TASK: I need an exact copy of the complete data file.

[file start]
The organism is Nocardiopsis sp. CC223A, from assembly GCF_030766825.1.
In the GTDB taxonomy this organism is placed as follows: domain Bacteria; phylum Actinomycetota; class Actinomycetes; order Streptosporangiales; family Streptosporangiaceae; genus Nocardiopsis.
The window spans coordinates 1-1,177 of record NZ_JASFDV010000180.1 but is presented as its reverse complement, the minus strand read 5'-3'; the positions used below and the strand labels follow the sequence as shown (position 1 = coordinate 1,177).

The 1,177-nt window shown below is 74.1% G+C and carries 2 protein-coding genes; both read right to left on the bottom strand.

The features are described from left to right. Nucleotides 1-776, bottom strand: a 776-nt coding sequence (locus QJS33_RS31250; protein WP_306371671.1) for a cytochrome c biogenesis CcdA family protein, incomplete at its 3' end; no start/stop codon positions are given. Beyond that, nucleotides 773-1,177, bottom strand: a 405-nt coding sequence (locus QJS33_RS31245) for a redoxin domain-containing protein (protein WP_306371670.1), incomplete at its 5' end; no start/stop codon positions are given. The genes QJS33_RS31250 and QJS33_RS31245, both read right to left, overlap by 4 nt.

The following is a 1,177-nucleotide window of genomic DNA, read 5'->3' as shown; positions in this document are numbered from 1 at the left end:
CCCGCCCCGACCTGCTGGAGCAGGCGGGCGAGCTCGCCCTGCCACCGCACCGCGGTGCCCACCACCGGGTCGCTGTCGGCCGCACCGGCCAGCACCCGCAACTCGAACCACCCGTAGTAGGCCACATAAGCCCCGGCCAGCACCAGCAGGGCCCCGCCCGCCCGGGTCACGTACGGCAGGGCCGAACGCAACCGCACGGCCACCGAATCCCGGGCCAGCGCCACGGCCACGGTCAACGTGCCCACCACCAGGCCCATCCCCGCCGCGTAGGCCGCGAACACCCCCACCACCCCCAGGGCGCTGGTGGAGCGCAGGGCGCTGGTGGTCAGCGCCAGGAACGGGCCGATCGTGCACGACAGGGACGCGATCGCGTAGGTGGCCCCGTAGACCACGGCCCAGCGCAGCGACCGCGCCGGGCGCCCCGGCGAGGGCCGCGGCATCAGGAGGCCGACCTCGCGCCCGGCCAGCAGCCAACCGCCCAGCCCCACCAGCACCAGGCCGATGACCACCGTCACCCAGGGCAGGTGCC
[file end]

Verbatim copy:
The organism is Nocardiopsis sp. CC223A, from assembly GCF_030766825.1.
In the GTDB taxonomy this organism is placed as follows: domain Bacteria; phylum Actinomycetota; class Actinomycetes; order Streptosporangiales; family Streptosporangiaceae; genus Nocardiopsis.
The window spans coordinates 1-1,177 of record NZ_JASFDV010000180.1 but is presented as its reverse complement, the minus strand read 5'-3'; the positions used below and the strand labels follow the sequence as shown (position 1 = coordinate 1,177).

The 1,177-nt window shown below is 74.1% G+C and carries 2 protein-coding genes; both read right to left on the bottom strand.

The features are described from left to right. Nucleotides 1-776, bottom strand: a 776-nt coding sequence (locus QJS33_RS31250; protein WP_306371671.1) for a cytochrome c biogenesis CcdA family protein, incomplete at its 3' end; no start/stop codon positions are given. Beyond that, nucleotides 773-1,177, bottom strand: a 405-nt coding sequence (locus QJS33_RS31245) for a redoxin domain-containing protein (protein WP_306371670.1), incomplete at its 5' end; no start/stop codon positions are given. The genes QJS33_RS31250 and QJS33_RS31245, both read right to left, overlap by 4 nt.

The following is a 1,177-nucleotide window of genomic DNA, read 5'->3' as shown; positions in this document are numbered from 1 at the left end:
CCCGCCCCGACCTGCTGGAGCAGGCGGGCGAGCTCGCCCTGCCACCGCACCGCGGTGCCCACCACCGGGTCGCTGTCGGCCGCACCGGCCAGCACCCGCAACTCGAACCACCCGTAGTAGGCCACATAAGCCCCGGCCAGCACCAGCAGGGCCCCGCCCGCCCGGGTCACGTACGGCAGGGCCGAACGCAACCGCACGGCCACCGAATCCCGGGCCAGCGCCACGGCCACGGTCAACGTGCCCACCACCAGGCCCATCCCCGCCGCGTAGGCCGCGAACACCCCCACCACCCCCAGGGCGCTGGTGGAGCGCAGGGCGCTGGTGGTCAGCGCCAGGAACGGGCCGATCGTGCACGACAGGGACGCGATCGCGTAGGTGGCCCCGTAGACCACGGCCCAGCGCAGCGACCGCGCCGGGCGCCCCGGCGAGGGCCGCGGCATCAGGAGGCCGACCTCGCGCCCGGCCAGCAGCCAACCGCCCAGCCCCACCAGCACCAGGCCGATGACCACCGTCACCCAGGGCAGGTGCC